The study revealed over the next three years, as many as 120 million workers from the world’s largest economies may need to be retrained because of AI advances and intelligent automation.

But less than half of CEOs surveyed said they had the resources needed to close the skills gap brought on by these new technologies. And the time it takes to close a skills gap through training has increased by more than 10X in just four years.

The study also revealed that new skills requirements are quickly emerging, while others are becoming obsolete. In 2018, the two top skills were behavioral: A willingness to be flexible, agile, and adaptable to change, and time management skills and ability to prioritize.

How to close the gap? The core recommendation is to take a more holistic approach by focusing on reskilling our workforce through development that’s multi-modal, personalized to the individual and built on data, learning journeys that are delivered through “experiential learning.”

You can read a summary of the research here.

Written by turbotodd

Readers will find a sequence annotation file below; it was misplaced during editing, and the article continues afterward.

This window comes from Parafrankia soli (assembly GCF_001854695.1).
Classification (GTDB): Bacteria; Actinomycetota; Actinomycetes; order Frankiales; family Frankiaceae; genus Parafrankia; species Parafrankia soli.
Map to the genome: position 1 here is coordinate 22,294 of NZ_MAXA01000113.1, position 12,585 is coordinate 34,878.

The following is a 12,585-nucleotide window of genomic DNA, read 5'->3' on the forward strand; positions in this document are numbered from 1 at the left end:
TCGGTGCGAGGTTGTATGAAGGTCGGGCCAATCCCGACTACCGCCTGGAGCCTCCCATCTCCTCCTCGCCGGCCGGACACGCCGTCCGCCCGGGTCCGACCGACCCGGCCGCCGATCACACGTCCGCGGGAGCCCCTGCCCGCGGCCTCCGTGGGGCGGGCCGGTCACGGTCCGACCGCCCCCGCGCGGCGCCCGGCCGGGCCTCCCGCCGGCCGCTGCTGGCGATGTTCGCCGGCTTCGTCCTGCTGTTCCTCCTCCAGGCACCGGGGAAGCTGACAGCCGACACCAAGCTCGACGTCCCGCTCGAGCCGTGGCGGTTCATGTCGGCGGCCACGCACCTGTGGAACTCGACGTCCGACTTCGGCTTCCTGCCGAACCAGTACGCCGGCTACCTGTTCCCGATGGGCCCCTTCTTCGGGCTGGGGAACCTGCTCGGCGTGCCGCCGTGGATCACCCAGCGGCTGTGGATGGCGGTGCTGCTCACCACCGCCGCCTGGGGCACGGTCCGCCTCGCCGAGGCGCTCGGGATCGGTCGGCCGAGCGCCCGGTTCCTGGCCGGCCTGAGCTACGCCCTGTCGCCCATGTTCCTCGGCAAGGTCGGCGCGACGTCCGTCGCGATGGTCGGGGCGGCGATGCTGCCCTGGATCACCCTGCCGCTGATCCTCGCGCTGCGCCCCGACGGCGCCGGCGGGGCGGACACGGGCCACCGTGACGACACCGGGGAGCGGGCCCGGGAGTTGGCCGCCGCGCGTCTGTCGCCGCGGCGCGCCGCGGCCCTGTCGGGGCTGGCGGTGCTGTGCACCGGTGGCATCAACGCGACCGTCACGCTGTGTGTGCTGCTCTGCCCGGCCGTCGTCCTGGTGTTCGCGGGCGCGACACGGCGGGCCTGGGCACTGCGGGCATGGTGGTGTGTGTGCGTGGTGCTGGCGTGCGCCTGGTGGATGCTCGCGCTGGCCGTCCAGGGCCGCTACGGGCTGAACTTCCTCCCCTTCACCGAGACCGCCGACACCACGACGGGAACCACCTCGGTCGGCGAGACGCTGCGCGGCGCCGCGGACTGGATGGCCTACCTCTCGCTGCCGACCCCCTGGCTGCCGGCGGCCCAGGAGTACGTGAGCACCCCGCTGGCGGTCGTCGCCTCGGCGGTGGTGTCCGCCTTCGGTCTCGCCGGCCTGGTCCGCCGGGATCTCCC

September 9, 2019 at 3:52 pm

AI Time

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Happy Monday. Reminder that tomorrow’s the big autumn Apple launch event. Keynote starts at 10 a.m. PDT tomorrow and is expected to introduce a range of new products, as well as release info for the company’s various OSes. Oh, and expect a launch date for the Apple Arcade.

Meanwhile, if you’re an AI professor, life has never been so good. A U of Rochester study was conducted that found 153 AI professors in N. American universities left their posts for industry over the past 15 years, with an additional 68 working there while retaining part-time professorial duties.

This has led to graduating students being less likely to build new AI companies, and when they did, attracting smaller amounts of funding. The study argues this AI brain drain could hamper innovation and growth across the economy. Who else is going to teach those self-driving cars to rear-end unsuspecting human drivers??!

A NY Times opinion piece suggests there are larger problems looming on the AI front…namely, that current AI systems don’t grasp basic concepts like time, space and causality. Example they use, via a simple Google search: “Did George Washington own a computer?” None of Google’s first 10 search results gave the correct answer.

I guess asking about the cherry tree is a non starter.

Written by turbotodd

September 9, 2019 at 9:54 am